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OAKLAND — The Warriors rediscovered defense during their 122-105 win against the shorthanded San Antonio Spurs Saturday night.

Of course, the Warriors’ offense was good, too. They made 56.5 percent of their shots. Shooting guard Klay Thompson made 71.4 percent of his shots and scored a game-high 25 points. And backup center David West made 100 percent of his shots and scored 13 points off the bench.

But offense isn’t the Warriors’ issue. They can score. Everyone knows that.

Defense is their issue. If they have one.

The Warriors’ record is 43-13 — best in the NBA. But their defense, which used to be excellent, has been among the league’s worst since Jan. 1. Their 108.6 defensive rating in 2018 ranks 23rd out of 30 NBA teams.

“We sometimes take for granted the type of talent we have,” West said, “and think we can go out there and get it done. But we know we have to bring that consistent effort, play with a certain level of force.”

And they did.

After the first quarter Saturday night, the Warriors played elite defense. They allowed the Spurs to score only 68 points and shoot just 40 percent from the field.

But, the Spurs were missing four key players — two-time All-Star small forward Kawhi Leonard, backup power forward Rudy Gay, backup point guard Tony Parker and starting point guard Dejounte Murray. They’re injured.

Before the game, a reporter asked Spurs head coach Gregg Popovich who would start at point guard in place of Murray against the Warriors.

“Patty Mills and Derrick White,” Popovich said with a straight face. “We get an extra guy against (the Warriors), so they both get to start at the point. It’s going to be six against five.”

The Spurs in fact did not get an extra guy — playing with six people is against the rules. Mills started at point guard and finished with seven points and one assist.

The Warriors were missing none of their starters or key bench players.

Still, the Warriors had lost three of their previous five games coming into Saturday night. Their players said they were tired heading into the All-Star break. So Kerr gave them Saturday morning off. They usually shoot around the morning before a game.

“Our guys have been doing this for a long time together,” Kerr said. “Some days, you don’t need to shoot. It’s probably good for us not to on certain days. This is not a concern at all.”

But shooting was a concern early. The Warriors scored zero points during the first 2:33 of the game and fell behind 8-0.

Shooting was a non-issue for the Spurs in the first quarter. They made 15 of 24 shots (62.5 percent) and scored 37 points. The Warriors trailed by 10 after the first quarter.

Then, they quickly cut their deficit to two points with a nine-to-one run to start the second quarter. Shaun Livingston found Andre Iguodala for a wide-open dunk, then made two free throws. Iguodala found Draymond Green for a wide-open layup. And Thompson made a 26-foot catch-and-shoot 3-pointer.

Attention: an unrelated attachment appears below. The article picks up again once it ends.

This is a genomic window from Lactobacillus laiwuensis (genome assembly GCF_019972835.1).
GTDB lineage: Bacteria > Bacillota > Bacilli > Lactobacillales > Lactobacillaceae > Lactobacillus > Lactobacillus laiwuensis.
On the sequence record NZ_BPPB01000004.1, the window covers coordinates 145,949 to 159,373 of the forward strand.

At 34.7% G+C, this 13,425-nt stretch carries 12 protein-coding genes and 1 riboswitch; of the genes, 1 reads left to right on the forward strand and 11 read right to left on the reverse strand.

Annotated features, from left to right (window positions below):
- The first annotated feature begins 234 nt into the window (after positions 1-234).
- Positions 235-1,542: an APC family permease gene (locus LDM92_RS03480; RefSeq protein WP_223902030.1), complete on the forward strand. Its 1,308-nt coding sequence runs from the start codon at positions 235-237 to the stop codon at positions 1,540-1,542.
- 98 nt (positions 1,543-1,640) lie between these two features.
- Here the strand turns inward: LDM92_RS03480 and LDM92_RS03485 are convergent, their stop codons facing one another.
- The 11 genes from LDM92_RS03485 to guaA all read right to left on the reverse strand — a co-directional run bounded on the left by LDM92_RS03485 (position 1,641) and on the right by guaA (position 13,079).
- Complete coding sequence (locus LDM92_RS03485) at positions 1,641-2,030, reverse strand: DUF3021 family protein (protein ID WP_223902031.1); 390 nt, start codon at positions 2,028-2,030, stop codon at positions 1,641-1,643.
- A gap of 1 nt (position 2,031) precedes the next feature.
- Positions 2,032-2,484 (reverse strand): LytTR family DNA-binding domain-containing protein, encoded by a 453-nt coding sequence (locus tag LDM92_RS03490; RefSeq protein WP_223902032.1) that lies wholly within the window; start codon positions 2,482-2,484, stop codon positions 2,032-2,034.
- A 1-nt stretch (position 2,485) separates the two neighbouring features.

With 4:44 left in the second quarter, the Warriors took their first lead of the game — a 46-44 lead. Stephen Curry received a pass from Kevin Durant and made a driving, uncontested layup. The Warriors would never trail again.

They played brilliant defense throughout the second quarter. The Spurs made just eight shots on 20 attempts (40 percent), and scored only 19 points.

“That was the story of the game,” Kerr said, “our bench play, and the way those guys straightened everything out for us. We gave up 37 points in the first quarter. Defense wasn’t there. We were getting carved up.

“As usual, that (second) group came in and just settled us down. Got a lot of good contributions. Andre and Shaun were both great. And Klay was really good with that group as well.”

Green also played with the second unit, and finished with 17 points, 11 assists and eight rebounds — two shy of a triple double.

At halftime, the Warriors led 58-55. Curry had 15 points –—more than any other player. He would finish with just 17.

The Warriors didn’t need a big scoring night from Curry. Or from Durant (he finished with 10 points). The Warriors won with defense. During the third quarter, they held the Spurs to just nine field goals on 29 shots (31 percent).

On offense, backup center JaVale McGee scored seven points in the third, starting center Zaza Pachulia and Thompson each scored 10 in that quarter and Thompson stuffed a dunk on center Davis Bertans’ head.

“I caught the ball,” Thompson said, “and I had a good pace. So, I just went up and flushed it. And it felt very good.”

“I didn’t think he was going to take off,” West said. “He just took off.”

The Warriors outscored the Spurs by 13 points in the third quarter. Coming into the game, the Warriors had outscored opponents by an average margin of 4.9 points per game in the third quarter — best in the NBA.

At the end of the third quarter Saturday, the Warriors led 91-75. They would take a 21-point lead during the fourth quarter before Kerr benched his starters.

“I like the upward trend,” he said. “I think our defense is getting better. We seem to be finding some better energy. It would be great to close the schedule before the break with a couple good efforts defensively. That’s the main thing we’re looking for.”



Late in the first quarter, Curry tweaked his right ankle — the same one he injured earlier this season. That injury cause him to miss 11 games. Curry returned to this game and played through the pain. Afterward, he said his ankle is fine.

Kerr won his 250th game as a head coach. He is the fastest NBA coach to reach that win total — he reached it in only 302 games.

But he didn’t actually win all 250 himself. Former Warriors assistant coach Luke Walton won 39 games as the interim head coach while Kerr was rehabbing from back surgery.

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